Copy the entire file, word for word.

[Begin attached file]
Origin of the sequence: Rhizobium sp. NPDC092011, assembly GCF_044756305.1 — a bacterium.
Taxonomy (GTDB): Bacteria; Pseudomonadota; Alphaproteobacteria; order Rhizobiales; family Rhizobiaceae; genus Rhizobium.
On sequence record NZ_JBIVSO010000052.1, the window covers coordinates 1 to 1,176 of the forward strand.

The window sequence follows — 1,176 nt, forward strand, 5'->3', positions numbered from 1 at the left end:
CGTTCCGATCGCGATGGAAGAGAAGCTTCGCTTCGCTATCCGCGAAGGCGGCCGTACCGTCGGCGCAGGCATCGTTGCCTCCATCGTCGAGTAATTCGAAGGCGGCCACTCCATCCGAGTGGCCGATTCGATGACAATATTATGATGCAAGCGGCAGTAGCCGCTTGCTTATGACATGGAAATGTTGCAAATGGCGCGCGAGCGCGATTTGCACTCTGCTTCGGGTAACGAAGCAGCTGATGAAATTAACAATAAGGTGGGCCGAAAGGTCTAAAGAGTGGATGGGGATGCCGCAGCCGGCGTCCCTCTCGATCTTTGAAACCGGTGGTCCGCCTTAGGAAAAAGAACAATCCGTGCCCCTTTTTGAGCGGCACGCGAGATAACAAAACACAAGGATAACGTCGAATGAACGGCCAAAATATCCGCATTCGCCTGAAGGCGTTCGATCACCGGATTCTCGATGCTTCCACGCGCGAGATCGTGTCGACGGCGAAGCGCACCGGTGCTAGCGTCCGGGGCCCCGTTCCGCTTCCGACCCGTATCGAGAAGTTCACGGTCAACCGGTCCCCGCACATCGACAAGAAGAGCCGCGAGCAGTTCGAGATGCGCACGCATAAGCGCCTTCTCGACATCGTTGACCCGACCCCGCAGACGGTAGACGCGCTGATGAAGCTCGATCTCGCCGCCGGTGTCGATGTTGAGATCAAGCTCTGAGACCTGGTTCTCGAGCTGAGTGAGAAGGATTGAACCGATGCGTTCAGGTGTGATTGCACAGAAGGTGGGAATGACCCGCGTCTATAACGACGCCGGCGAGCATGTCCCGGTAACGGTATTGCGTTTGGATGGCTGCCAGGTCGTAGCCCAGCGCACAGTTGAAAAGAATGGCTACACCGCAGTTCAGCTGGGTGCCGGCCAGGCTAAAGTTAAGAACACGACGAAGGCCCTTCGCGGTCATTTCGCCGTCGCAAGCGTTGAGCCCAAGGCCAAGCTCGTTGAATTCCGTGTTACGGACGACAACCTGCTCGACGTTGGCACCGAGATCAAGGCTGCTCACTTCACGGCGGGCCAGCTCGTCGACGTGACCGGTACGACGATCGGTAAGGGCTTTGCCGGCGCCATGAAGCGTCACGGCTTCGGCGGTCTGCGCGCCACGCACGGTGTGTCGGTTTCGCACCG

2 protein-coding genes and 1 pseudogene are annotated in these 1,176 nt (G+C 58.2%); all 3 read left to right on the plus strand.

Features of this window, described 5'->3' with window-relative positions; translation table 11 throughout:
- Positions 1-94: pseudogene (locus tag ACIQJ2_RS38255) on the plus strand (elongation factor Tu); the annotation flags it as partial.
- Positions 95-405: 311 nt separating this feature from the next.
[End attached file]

Origin of the sequence: Rhizobium sp. NPDC092011, assembly GCF_044756305.1 — a bacterium.
Taxonomy (GTDB): Bacteria; Pseudomonadota; Alphaproteobacteria; order Rhizobiales; family Rhizobiaceae; genus Rhizobium.
On sequence record NZ_JBIVSO010000052.1, the window covers coordinates 1 to 1,176 of the forward strand.

The window sequence follows — 1,176 nt, forward strand, 5'->3', positions numbered from 1 at the left end:
CGTTCCGATCGCGATGGAAGAGAAGCTTCGCTTCGCTATCCGCGAAGGCGGCCGTACCGTCGGCGCAGGCATCGTTGCCTCCATCGTCGAGTAATTCGAAGGCGGCCACTCCATCCGAGTGGCCGATTCGATGACAATATTATGATGCAAGCGGCAGTAGCCGCTTGCTTATGACATGGAAATGTTGCAAATGGCGCGCGAGCGCGATTTGCACTCTGCTTCGGGTAACGAAGCAGCTGATGAAATTAACAATAAGGTGGGCCGAAAGGTCTAAAGAGTGGATGGGGATGCCGCAGCCGGCGTCCCTCTCGATCTTTGAAACCGGTGGTCCGCCTTAGGAAAAAGAACAATCCGTGCCCCTTTTTGAGCGGCACGCGAGATAACAAAACACAAGGATAACGTCGAATGAACGGCCAAAATATCCGCATTCGCCTGAAGGCGTTCGATCACCGGATTCTCGATGCTTCCACGCGCGAGATCGTGTCGACGGCGAAGCGCACCGGTGCTAGCGTCCGGGGCCCCGTTCCGCTTCCGACCCGTATCGAGAAGTTCACGGTCAACCGGTCCCCGCACATCGACAAGAAGAGCCGCGAGCAGTTCGAGATGCGCACGCATAAGCGCCTTCTCGACATCGTTGACCCGACCCCGCAGACGGTAGACGCGCTGATGAAGCTCGATCTCGCCGCCGGTGTCGATGTTGAGATCAAGCTCTGAGACCTGGTTCTCGAGCTGAGTGAGAAGGATTGAACCGATGCGTTCAGGTGTGATTGCACAGAAGGTGGGAATGACCCGCGTCTATAACGACGCCGGCGAGCATGTCCCGGTAACGGTATTGCGTTTGGATGGCTGCCAGGTCGTAGCCCAGCGCACAGTTGAAAAGAATGGCTACACCGCAGTTCAGCTGGGTGCCGGCCAGGCTAAAGTTAAGAACACGACGAAGGCCCTTCGCGGTCATTTCGCCGTCGCAAGCGTTGAGCCCAAGGCCAAGCTCGTTGAATTCCGTGTTACGGACGACAACCTGCTCGACGTTGGCACCGAGATCAAGGCTGCTCACTTCACGGCGGGCCAGCTCGTCGACGTGACCGGTACGACGATCGGTAAGGGCTTTGCCGGCGCCATGAAGCGTCACGGCTTCGGCGGTCTGCGCGCCACGCACGGTGTGTCGGTTTCGCACCG

2 protein-coding genes and 1 pseudogene are annotated in these 1,176 nt (G+C 58.2%); all 3 read left to right on the plus strand.

Features of this window, described 5'->3' with window-relative positions; translation table 11 throughout:
- Positions 1-94: pseudogene (locus tag ACIQJ2_RS38255) on the plus strand (elongation factor Tu); the annotation flags it as partial.
- Positions 95-405: 311 nt separating this feature from the next.